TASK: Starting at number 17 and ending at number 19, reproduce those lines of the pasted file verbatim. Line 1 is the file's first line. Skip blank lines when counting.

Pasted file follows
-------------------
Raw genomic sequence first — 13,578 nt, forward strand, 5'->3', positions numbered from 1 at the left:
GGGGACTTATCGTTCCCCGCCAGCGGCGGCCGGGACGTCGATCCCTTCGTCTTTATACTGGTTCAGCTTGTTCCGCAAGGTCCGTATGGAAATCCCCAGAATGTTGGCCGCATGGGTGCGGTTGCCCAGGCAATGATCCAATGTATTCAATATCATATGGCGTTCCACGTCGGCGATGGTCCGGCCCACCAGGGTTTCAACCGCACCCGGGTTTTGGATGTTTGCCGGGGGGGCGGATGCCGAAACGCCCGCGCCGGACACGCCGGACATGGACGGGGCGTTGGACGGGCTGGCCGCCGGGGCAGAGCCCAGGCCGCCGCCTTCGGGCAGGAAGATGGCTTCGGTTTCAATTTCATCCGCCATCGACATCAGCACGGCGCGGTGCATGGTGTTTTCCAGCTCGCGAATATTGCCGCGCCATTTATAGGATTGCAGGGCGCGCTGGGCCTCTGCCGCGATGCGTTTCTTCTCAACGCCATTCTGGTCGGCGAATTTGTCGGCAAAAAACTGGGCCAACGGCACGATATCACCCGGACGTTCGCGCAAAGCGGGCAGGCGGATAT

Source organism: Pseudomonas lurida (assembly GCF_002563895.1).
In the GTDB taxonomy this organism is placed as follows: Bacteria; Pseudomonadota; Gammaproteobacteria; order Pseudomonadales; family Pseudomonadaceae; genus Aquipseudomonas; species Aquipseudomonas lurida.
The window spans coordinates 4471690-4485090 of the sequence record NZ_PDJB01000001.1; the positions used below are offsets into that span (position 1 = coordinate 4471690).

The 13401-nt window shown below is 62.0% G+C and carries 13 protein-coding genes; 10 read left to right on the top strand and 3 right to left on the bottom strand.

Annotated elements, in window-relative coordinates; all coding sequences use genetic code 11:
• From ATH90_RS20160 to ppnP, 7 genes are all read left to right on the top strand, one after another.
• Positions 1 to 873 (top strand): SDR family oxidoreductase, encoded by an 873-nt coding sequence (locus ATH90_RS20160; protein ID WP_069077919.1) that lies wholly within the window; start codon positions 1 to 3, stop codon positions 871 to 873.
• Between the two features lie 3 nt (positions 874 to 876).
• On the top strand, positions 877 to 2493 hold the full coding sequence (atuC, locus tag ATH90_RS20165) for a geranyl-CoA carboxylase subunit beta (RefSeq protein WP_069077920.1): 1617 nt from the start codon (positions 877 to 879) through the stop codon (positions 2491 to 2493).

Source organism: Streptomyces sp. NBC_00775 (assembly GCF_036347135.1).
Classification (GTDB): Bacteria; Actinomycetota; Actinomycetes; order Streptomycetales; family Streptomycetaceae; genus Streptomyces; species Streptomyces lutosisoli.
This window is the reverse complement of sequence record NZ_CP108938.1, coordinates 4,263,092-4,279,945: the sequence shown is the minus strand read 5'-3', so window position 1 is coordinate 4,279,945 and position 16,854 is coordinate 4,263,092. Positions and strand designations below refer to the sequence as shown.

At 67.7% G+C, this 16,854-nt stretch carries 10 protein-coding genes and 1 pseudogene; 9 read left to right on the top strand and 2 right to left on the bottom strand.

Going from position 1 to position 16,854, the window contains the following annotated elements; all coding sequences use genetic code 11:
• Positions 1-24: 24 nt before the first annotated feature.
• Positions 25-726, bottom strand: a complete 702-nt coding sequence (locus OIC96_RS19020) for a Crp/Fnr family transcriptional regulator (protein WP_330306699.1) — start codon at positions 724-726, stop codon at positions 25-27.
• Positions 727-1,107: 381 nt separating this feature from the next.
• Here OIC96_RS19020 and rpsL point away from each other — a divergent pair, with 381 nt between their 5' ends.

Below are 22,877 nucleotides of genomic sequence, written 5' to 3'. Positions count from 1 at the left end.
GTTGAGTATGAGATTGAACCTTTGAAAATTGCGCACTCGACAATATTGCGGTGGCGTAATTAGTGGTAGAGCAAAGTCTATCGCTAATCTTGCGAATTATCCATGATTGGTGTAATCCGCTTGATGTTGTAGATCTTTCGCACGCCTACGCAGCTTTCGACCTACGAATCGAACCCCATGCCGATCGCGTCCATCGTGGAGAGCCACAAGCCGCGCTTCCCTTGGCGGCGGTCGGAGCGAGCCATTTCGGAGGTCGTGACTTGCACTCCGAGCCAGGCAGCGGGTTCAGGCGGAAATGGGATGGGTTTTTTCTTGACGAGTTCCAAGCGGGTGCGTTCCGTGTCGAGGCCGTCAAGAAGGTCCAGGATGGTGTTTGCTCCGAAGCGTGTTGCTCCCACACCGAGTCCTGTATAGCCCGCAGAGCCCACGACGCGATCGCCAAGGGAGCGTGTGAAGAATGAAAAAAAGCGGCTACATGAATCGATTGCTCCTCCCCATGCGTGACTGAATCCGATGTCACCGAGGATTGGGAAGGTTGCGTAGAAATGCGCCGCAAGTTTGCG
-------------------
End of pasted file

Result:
• Positions 1-24: 24 nt before the first annotated feature.
• Positions 25-726, bottom strand: a complete 702-nt coding sequence (locus OIC96_RS19020) for a Crp/Fnr family transcriptional regulator (protein WP_330306699.1) — start codon at positions 724-726, stop codon at positions 25-27.
• Positions 727-1,107: 381 nt separating this feature from the next.